- If you're not a Member, or you'd like to batch download the entire Treks database you can obtain this by buying a product called EOTreks Route Files from our online shop.
The Ningaloo Reef is the largest fringing coral reef in Australia
and is the only large reef in the world that lies so close to the mainland. The reef runs about 280kms along the coastline from Coral Bay to Exmouth and lies as close as a hundred metres to up to 7kms from the shore. Many sections are accessible for safe snorkelling or diving from the shore, where one can view one of 500 fish species
such as clownfish bathing in anemone, lionfish or predatory moray eels living within over 250 species of coral. Recreational and conservation are wisely balanced on the reef. There are many sanctuary zones in place to protect the young, but that said, the popular sport of fishing is permitted within 65% of the marine park (please check with the Fisheries Department on the latest bag and size limits). Other recreational activities include camping, boating, whale and bird watching.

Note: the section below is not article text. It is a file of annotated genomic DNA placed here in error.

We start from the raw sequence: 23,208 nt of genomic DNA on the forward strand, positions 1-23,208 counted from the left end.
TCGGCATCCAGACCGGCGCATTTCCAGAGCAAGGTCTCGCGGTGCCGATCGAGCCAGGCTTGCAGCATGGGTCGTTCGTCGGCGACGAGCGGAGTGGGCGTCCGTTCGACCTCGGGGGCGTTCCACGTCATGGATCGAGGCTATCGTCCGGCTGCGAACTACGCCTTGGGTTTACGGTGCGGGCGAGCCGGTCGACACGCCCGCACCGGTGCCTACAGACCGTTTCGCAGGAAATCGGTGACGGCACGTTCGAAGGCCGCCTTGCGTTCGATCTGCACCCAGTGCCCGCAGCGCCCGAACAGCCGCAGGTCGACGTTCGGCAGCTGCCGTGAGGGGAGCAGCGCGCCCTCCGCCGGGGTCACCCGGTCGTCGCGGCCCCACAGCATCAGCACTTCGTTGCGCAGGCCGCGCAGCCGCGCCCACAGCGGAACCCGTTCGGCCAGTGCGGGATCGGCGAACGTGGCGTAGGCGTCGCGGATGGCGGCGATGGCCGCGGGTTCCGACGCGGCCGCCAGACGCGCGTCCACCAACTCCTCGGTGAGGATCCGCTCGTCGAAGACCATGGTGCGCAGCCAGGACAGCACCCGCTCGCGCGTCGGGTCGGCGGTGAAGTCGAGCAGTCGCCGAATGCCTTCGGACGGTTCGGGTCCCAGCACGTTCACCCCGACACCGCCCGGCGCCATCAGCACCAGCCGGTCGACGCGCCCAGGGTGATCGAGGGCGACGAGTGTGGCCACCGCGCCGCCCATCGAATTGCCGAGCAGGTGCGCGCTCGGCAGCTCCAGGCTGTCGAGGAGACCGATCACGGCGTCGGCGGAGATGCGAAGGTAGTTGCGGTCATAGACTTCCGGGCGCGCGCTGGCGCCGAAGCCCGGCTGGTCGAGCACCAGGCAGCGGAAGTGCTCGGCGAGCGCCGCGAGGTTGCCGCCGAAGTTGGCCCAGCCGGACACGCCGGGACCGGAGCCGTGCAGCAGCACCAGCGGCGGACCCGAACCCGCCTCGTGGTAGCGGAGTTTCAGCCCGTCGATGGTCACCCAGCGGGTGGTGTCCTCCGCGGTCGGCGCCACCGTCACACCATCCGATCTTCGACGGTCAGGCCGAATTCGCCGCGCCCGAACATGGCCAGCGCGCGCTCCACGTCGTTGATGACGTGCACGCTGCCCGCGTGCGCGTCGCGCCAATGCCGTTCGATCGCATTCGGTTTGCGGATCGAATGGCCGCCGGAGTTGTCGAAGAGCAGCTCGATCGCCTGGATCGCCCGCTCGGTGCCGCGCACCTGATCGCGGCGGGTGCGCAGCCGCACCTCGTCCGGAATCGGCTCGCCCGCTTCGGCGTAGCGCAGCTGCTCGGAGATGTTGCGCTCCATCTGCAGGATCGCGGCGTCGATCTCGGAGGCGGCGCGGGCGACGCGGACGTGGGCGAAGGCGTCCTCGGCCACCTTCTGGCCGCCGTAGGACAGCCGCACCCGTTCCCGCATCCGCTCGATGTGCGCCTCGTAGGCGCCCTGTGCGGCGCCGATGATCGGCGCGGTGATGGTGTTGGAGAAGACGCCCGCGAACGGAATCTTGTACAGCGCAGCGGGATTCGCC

The Ningaloo area was declared a Marine Park in 1987 in an attempt to protect and to control public access to this large living reef. Much debate and controversy has continued with the Save Ningaloo Campaign fighting to seek a balance between ecological values and human visitation; an extension to the Marine Park in 2004 seeing an increase in sanctuary "look but don't touch" zones; a rejection of the proposal for a resort marina to be built at Mauds Landing; and pastoralists in the area campaigning to keep their leases after the 2015 expiry date. The Government were granted takeover of Ningaloo Station on 30 June 2015 however is now subject to a Supreme
Court injunction which will finalise the matter in November 2015. Stay tuned for potential changes to travel/camping access south of Yardie Creek.
Cape Range National Park